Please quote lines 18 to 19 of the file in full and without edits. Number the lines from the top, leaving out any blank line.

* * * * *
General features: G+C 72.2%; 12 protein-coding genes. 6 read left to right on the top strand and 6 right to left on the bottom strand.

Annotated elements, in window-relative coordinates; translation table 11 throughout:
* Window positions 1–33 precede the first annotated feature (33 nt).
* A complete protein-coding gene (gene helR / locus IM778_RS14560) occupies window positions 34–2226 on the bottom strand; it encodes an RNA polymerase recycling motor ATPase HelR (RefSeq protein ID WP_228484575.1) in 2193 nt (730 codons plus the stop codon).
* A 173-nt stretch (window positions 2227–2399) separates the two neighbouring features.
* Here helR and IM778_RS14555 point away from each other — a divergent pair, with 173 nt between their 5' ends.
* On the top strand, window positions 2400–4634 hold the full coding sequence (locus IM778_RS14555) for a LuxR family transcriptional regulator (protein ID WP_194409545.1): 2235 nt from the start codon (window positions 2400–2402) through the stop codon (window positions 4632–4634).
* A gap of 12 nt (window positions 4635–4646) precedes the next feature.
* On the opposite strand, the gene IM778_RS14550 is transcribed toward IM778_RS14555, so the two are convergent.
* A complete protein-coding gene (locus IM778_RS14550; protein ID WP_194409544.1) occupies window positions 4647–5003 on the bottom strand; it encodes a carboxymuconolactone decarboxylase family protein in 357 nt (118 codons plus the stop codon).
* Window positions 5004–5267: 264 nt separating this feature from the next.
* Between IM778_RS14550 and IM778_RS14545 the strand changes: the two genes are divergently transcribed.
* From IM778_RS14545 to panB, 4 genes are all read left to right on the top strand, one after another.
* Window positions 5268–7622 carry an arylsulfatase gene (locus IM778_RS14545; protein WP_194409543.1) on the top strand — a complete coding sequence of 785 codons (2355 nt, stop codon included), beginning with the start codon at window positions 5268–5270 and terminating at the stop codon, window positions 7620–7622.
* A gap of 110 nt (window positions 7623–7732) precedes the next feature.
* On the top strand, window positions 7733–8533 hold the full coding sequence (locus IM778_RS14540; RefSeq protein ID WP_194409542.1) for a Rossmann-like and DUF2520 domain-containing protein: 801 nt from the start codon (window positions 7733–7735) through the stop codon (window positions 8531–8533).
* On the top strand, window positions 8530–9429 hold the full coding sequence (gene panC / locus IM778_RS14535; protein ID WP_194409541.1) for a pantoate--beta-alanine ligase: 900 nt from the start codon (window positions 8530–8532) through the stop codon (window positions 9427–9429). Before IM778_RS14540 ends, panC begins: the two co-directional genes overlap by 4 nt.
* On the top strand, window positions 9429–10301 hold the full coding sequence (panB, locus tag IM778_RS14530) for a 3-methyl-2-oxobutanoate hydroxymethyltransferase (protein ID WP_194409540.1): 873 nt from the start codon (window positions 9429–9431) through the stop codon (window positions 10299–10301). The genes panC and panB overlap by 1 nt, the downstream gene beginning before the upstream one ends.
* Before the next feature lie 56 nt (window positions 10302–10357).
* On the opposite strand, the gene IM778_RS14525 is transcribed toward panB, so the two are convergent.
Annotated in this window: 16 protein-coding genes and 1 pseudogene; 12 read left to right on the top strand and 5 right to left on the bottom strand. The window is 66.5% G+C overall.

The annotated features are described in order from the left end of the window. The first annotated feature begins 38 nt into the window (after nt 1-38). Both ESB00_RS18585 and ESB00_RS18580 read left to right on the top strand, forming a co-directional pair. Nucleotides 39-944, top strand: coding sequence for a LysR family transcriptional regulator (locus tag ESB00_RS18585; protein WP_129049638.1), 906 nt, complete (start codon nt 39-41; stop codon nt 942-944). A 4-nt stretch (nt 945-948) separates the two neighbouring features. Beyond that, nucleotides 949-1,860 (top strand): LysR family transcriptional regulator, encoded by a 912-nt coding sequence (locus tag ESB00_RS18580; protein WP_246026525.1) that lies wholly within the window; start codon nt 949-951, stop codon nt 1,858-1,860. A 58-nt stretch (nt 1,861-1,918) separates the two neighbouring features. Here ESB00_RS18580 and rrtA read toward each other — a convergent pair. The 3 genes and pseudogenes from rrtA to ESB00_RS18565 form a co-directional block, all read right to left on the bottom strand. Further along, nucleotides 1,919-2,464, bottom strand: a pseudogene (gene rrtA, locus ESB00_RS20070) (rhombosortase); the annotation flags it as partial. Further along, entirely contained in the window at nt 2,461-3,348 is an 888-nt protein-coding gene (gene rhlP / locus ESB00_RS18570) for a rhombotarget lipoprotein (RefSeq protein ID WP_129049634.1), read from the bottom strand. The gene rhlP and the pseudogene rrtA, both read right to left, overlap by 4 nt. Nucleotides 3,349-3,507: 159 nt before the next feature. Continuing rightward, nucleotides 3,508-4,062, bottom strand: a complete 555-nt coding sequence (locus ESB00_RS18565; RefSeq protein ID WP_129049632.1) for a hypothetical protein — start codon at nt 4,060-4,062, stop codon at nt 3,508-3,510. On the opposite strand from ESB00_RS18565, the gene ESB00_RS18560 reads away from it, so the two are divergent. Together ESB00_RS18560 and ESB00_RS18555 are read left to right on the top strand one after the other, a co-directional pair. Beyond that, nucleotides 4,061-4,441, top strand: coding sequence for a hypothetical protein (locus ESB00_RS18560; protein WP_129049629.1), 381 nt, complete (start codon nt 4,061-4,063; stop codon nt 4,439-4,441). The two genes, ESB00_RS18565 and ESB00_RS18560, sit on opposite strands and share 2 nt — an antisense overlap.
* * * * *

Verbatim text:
* On the top strand, window positions 9429–10301 hold the full coding sequence (panB, locus tag IM778_RS14530) for a 3-methyl-2-oxobutanoate hydroxymethyltransferase (protein ID WP_194409540.1): 873 nt from the start codon (window positions 9429–9431) through the stop codon (window positions 10299–10301). The genes panC and panB overlap by 1 nt, the downstream gene beginning before the upstream one ends.
* Before the next feature lie 56 nt (window positions 10302–10357).